If the first two characters in the data stream on line 50 are a combination of a Control-D or (Ctrl-D) followed by a percent sign "%", then a count value of 5 is added to the Early Percent counter 74. If there appears a double percent sign, or a "%%" sign, within the first one-hundred bytes on file and received on line 50, then a count value of 2 is added to the Early Percent counter 74, and if a single percent sign, or "%", appears on data line 50 within the first one-hundred bytes received on line 50, a count value of 1 is added to the Early Percent counter 74.

If the Escape character number 27 appears on line 50, a count value of 1 is added to the Escape counter 76. If a Left Bracket sign or "{" appears on line 50, then a count value of 1 is added to the Left Bracket counter 78. If a Right Bracket sign or "}" appears on line 50, then a count value of 1 is added to the Right Bracket counter 80. All of the latter three characters must appear within the first one thousand (1000) bytes on file and also read by the comparator 60. The above output data from the update counters 74, 76, 78 and 80 appears on line 54 and is stored in the buffer memory stage 56 as indicated and is subsequently applied via line 58 to the comparator stage 60. When the first one-thousand (1000) characters of the data stream on line 50 have been scanned and the following additional conditions are present in the comparator stage 60, then a "YES" signal will be generated on line 64 as an input signal to the language determinator stage 66. This "YES" signal is an indication signal to the language determinator stage 66 that enough data has been received by the comparator stage 60 to allow a command language determination to be made.

If one thousand (1000) characters have now been received by the comparator stage 60, the comparator stage 60 is operative and now ready to determine from the received data if any one of the following data-sufficient conditions exist. If the Early Percent counter 74 has a count value greater than 5, or if the Escape counter 76 has a count value of greater than 50, or if the Right Bracket counter 80 value is also greater than 50, and one thousand (1000) characters have been received by the comparator stage 60, then the comparator stage 60 will generate a "YES" output signal on line 64 which is applied to the language determinator stage 66 as shown.

The language determinator stage 66 is now operative to determine the particular command language received when the first of the following seven (7) conditions is satisfied. If one thousand (1000) characters have been scanned and the Escape counter 76, the Left Bracket counter 78, and the Early Percent counter 74 are all zero, then the command language must be PCL and a corresponding PCL output signal is generated on line 68. If, however, one thousand (1000) initial characters have been scanned and the Escape counter 76 is zero and the Early Percent counter 74 has a count value of greater than 4, then the command language must be PostScript, and a corresponding PostScript output signal is generated on line 68 from the language determinator stage 66.

If one thousand (1000) characters have been scanned and the Escape counter 76 has a count value of greater than or equal to one half of the count value of the Left Bracket counter 78, then the command language must be PCL and a corresponding PCL indication output signal is generated on line 68. Also, if one thousand (1000) characters have been scanned and the Right Bracket counter 80 has a count value of less than 5, then again the command language must be PCL, and the language determinator stage 66 will so indicate by the generation of an appropriate PCL output signal on line 68.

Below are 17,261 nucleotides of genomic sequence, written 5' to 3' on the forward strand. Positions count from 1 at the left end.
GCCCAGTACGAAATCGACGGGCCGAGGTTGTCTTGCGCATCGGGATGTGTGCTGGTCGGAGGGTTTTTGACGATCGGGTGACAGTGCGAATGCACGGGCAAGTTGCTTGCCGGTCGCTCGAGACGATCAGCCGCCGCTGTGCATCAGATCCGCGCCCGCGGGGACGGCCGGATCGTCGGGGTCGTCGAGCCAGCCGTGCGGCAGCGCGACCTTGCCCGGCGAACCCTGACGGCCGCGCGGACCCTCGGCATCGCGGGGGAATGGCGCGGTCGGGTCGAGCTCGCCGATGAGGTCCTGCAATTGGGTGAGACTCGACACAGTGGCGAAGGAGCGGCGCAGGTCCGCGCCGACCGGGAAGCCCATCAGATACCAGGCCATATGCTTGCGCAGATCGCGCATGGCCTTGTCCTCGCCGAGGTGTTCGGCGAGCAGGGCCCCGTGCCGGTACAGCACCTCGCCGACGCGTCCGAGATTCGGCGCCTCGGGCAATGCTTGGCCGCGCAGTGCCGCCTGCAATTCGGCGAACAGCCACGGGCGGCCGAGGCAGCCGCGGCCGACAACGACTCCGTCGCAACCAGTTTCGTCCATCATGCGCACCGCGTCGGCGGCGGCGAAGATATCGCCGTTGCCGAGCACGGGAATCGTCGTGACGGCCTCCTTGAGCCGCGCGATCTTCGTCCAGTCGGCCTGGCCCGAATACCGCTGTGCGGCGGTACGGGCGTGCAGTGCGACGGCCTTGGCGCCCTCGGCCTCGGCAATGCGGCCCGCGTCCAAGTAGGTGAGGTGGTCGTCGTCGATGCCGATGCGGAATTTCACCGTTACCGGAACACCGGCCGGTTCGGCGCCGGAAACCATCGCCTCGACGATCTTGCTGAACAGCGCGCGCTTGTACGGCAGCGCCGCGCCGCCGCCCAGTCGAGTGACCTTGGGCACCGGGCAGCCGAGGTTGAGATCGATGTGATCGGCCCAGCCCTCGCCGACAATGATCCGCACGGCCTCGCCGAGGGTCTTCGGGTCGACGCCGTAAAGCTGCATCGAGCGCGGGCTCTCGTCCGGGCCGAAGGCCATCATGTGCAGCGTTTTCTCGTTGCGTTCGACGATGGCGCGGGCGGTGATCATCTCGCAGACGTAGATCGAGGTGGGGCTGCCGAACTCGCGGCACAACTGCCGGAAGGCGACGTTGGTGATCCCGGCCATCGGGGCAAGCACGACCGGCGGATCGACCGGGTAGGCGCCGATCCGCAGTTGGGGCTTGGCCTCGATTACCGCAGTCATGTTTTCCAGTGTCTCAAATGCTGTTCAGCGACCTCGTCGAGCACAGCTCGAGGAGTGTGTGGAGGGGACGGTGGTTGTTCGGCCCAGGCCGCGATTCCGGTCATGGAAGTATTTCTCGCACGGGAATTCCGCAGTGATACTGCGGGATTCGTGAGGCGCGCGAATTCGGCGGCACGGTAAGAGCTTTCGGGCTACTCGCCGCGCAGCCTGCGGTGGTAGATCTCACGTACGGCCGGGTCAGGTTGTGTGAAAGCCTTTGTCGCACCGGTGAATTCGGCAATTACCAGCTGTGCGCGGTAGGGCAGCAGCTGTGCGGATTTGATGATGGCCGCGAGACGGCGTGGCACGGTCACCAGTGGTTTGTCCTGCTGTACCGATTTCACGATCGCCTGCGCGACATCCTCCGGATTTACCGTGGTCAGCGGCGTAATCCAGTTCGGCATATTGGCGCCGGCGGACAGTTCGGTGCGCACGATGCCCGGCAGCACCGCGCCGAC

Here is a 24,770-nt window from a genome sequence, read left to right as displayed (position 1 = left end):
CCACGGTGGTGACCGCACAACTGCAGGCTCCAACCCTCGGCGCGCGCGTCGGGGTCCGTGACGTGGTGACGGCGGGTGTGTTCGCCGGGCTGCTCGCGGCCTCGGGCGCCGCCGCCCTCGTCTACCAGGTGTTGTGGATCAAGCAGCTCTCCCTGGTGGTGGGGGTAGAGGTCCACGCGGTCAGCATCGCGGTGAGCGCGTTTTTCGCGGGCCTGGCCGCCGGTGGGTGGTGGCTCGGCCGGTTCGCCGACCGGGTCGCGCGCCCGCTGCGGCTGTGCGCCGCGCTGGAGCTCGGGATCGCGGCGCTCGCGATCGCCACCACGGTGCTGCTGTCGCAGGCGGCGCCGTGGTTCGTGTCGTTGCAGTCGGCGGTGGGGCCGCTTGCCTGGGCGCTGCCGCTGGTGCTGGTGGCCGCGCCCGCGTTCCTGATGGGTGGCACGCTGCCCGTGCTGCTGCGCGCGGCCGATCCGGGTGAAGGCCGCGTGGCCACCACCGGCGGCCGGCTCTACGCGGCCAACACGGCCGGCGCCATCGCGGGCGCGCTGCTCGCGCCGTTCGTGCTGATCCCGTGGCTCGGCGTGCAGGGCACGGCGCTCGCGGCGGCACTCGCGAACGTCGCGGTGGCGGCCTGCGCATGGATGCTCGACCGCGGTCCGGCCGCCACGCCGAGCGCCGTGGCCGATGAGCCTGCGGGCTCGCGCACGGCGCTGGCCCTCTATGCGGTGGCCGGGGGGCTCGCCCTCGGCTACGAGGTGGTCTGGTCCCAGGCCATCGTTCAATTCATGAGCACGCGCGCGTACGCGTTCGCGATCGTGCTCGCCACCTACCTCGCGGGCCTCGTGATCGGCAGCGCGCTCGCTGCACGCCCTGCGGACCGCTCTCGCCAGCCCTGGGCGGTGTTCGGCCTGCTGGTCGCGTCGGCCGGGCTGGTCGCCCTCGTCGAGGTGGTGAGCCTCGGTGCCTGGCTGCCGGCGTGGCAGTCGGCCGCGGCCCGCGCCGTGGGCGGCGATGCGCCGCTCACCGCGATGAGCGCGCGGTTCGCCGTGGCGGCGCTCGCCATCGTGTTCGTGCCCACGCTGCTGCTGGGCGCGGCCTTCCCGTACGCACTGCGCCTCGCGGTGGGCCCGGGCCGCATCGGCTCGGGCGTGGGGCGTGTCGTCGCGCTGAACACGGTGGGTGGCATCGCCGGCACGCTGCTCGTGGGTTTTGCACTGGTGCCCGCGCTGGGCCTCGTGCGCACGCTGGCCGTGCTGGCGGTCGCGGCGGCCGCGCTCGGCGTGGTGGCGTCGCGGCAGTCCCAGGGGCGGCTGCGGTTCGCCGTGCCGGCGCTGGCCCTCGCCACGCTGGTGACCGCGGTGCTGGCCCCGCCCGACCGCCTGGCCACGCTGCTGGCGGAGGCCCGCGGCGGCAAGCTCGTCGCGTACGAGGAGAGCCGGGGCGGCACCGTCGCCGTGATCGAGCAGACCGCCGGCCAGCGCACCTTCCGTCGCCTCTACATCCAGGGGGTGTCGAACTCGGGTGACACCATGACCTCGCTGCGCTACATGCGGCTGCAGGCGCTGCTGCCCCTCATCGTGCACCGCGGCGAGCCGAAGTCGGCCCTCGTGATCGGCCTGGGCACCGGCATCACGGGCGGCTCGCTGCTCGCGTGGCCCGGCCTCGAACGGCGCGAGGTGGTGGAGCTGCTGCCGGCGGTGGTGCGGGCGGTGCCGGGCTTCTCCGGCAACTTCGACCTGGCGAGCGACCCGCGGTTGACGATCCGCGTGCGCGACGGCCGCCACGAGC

If one thousand (1000) characters have been scanned and the Left Bracket counter 78 has a count value equal to the count value of the Right Bracket counter 80, then the command language must be PostScript, and the language determinator stage 66 will so indicate by generating a PostScript output signal on line 68. If, however, after the scanning of one thousand (1000) characters the Left Bracket counter 78 and the Right Bracket counter 80 have a total count value of greater than 30 between them, and additionally the difference in count value between the Left Bracket counter 78 and the Right Bracket counter 80 is less than a count value of 10, then the command language again must be PostScript and the language determinator stage 66 will so indicate by generating a PostScript output signal on line 68.

Finally, if none of the above six (6) conditions in this example exist after the scanning of one thousand (1000) characters, then the command language must be PCL and the language determinator stage 66 will again so indicate and generate a corresponding output PCL command language selection signal on line 68.

Various modifications may be made in and to the above described embodiment and command language determination examples without departing from the spirit and scope of this invention. For example, specific characters and character patterns and frequencies other than those described above, but still unique to a particular command language, may be searched instead of those given in the specific examples above. In addition, other data processing methodologies and data processing systems corresponding thereto may be used instead of, or in addition to, those specifically shown in FIGS. 2 and 3 herein. Accordingly, these and other obvious hardware and software design modifications are clearly within the scope of the following appended system and method claims.

Patent Citations
Cited PatentFiling datePublication dateApplicantTitle
US4968159 *Oct 17, 1989Nov 6, 1990Brother Kogyo Kabushiki KaishaPrinting apparatus that adapts to host computer's operation mode
US4992957 *Nov 17, 1988Feb 12, 1991Seiko Epson CorporationPrinter and method for utilizing character codes and control codes within a printer
Non-Patent Citations
Reference